She made history by being the first person to fly across the Pacific alone. Amelia later became the first person to fly solo from Mexico City to Newark shortly after completing her voyage across the Pacific.

Last flight and disappearance

Last flight and disappearance

Earhart departed Miami for her last trip on June 1, 1937. She wanted to be the first woman to complete a world tour. Sadly, Amelia would never make it to her destination. Her radio lost signal on July 2, and a detailed search for her was launched right after her disappearance. President Franklin D. Roosevelt sent 66 planes and nine ships to search for her, but they never returned. Even after the official search ended on July 18, 1937, people still looked for answers about what happened to the woman who forever transformed aviation. Amelia was never located despite becoming the largest air and sea search in navy history.

No concrete evidence about Earhart’s fate exists, despite numerous speculations. However, there is little doubt that Amelia Earhart will live on in history due to her bravery, vision, and ground-breaking contributions to aviation and women’s rights. In a letter to her husband, Amelia stated, “Please know I am quite aware of the hazards”. She stated: “I want to do it because I want to do it. Women must try to do things as men have tried. When they fail, their failure must be but a challenge to others.”

Here are some astounding facts about Amelia Earhart you might not be aware of:

astounding facts about Amelia Earhart
  • Pilot Frank Hawks gave Amelia her maiden flight on an airplane on December 28, 1920.
  • On January 3, 1921, Amelia took her first lesson in flying.
  • Amelia’s first aircraft was a Kinner Airster that she dubbed “The Canary” because of its vivid yellow color.
  • Amelia published flier-promoting pieces in the neighborhood newspaper while she lived in Boston.
  • Amelia created flying attire for the Ninety-Nines in 1932, featured in Vogue.
  • Despite going by “AE,” Amelia gained the nickname “Lady Lindy” following her maiden transatlantic flight.
  • She made aviation history when she flew 2,408 miles to cross the Pacific alone.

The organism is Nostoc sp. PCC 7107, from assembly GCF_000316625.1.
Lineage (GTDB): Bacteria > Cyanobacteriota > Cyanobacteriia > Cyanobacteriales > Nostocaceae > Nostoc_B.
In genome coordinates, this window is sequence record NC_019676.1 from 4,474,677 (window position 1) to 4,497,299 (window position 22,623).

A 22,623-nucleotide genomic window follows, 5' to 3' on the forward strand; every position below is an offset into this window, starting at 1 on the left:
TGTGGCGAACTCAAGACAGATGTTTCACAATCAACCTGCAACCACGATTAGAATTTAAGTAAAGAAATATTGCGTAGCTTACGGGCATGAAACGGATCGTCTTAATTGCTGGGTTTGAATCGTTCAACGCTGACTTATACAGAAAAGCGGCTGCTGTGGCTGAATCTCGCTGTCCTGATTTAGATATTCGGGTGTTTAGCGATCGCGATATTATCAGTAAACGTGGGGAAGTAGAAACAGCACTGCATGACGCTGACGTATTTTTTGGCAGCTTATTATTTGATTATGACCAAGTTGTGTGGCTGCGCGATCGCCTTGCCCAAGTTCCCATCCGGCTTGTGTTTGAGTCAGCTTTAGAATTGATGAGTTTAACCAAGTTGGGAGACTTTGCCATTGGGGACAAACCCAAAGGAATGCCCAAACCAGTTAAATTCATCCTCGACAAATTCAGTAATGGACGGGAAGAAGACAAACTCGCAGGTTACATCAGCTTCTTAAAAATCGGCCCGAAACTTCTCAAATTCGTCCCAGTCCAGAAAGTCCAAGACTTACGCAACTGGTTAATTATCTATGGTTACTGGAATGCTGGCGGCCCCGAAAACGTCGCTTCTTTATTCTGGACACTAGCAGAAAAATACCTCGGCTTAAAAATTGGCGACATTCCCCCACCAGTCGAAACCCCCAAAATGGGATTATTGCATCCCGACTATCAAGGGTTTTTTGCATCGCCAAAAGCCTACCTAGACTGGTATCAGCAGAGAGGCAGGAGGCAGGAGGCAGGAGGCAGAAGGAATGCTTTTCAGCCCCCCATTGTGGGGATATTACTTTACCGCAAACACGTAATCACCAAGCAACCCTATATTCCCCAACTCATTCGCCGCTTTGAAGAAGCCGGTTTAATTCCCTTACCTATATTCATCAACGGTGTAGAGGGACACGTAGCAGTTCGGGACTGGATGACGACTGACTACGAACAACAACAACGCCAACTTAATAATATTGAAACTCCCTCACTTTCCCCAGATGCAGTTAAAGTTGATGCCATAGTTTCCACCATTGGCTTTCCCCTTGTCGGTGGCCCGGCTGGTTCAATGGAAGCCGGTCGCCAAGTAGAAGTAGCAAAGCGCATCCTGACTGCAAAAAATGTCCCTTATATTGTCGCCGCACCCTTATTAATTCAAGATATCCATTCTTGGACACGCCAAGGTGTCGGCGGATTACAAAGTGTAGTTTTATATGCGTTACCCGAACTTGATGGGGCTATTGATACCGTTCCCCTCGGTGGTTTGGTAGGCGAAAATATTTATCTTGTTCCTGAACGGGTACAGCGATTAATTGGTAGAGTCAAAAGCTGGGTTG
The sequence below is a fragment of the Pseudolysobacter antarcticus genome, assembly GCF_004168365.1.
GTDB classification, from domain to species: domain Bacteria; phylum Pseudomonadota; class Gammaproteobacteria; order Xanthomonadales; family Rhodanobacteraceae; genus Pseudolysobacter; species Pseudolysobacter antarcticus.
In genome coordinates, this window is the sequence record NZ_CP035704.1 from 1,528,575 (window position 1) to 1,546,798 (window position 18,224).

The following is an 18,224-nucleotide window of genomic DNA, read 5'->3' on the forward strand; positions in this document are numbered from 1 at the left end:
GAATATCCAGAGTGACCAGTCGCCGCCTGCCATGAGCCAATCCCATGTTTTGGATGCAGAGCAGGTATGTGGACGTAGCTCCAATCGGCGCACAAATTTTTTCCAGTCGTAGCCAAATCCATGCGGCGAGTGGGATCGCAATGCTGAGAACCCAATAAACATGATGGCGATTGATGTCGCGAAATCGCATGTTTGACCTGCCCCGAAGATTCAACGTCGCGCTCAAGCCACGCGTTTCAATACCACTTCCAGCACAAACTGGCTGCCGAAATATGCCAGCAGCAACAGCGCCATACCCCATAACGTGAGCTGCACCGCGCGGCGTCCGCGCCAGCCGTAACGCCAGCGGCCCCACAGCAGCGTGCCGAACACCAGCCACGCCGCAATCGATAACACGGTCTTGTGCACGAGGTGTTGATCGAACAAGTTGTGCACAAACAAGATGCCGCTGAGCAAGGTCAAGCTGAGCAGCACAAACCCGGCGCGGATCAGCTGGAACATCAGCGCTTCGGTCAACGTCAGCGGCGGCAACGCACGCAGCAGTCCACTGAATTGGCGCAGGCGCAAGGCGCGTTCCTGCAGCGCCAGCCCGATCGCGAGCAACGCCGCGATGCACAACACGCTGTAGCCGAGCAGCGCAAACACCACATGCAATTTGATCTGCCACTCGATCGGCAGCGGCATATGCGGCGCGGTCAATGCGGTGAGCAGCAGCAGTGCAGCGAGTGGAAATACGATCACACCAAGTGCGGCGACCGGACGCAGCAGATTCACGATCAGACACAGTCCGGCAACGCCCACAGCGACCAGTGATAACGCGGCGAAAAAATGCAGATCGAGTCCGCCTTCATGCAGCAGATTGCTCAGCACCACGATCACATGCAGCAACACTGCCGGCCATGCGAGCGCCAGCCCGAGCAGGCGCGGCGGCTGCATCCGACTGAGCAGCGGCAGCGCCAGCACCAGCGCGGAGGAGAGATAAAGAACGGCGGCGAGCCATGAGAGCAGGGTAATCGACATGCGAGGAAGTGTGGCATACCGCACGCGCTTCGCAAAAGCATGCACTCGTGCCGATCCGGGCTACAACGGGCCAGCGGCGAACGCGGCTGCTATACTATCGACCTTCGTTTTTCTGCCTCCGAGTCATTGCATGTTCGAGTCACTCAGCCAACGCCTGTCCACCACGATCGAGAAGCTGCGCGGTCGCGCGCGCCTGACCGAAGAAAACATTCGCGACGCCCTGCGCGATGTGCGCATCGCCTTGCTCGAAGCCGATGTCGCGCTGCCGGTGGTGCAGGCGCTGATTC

• Amelia loved to drink Hot chocolate.
  • Amelia disliked using goggles when she was flying. The Children’s Museum’s permanent collection contained her glasses.
  • Amelia didn’t enjoy either coffee or tea.
  • The color of Amelia’s first plane was vivid yellow. She gave it the name The Canary.
  • She started a clothing brand in 1933. Some components were crafted from parachute silk or fabric previously used to make airplane wings.
  • The Ninety-Nines is a group for female pilots that Amelia helped start. It is still in use.
  • She also authored countless pieces for journals and newspapers, in addition to three books about her flights.
  • Earhart departed on a round-the-world flight in 1937. When she vanished, she had already traveled more than 22,000 miles.
  • The first solo trip from Honolulu to Oakland, California, covering 2,408 miles, took place on January 11, 1935. This was also the first journey in which a commercial aircraft carried a two-way radio.
  • First solo flight from Los Angeles to Mexico City, April 9–20, 1935; 13 hours and 23 minutes
  • May 8, 1935 – The first solo nonstop flight from Mexico City to Newark took 14 hours and 19 minutes.
  • Amelia and her navigator Fred Noonan, along with Captain Harry Manning and stunt pilot Paul Mantz, complete the first leg of their journey from Oakland, California, to Honolulu, Hawaii, in 15 hours and 47 minutes on March 17, 1937.
  • A person who flew for the first time from the Red Sea to India on June 1, 1937, began a journey around the globe.


During her lifetime, Earhart was a well-known international figure. She has maintained a long-lasting reputation in popular culture because of her softly charismatic appeal, independence, perseverance, coolness under pressure, courage, goal-oriented profession, and the circumstances surrounding her disappearance at a relatively young age. Her life has been the subject of countless books and articles, and it is frequently used as a motivating story, particularly for ladies. Most people consider Amelia Earhart to be a feminist icon. If you’d like to learn more about other historical figures, please visit our website.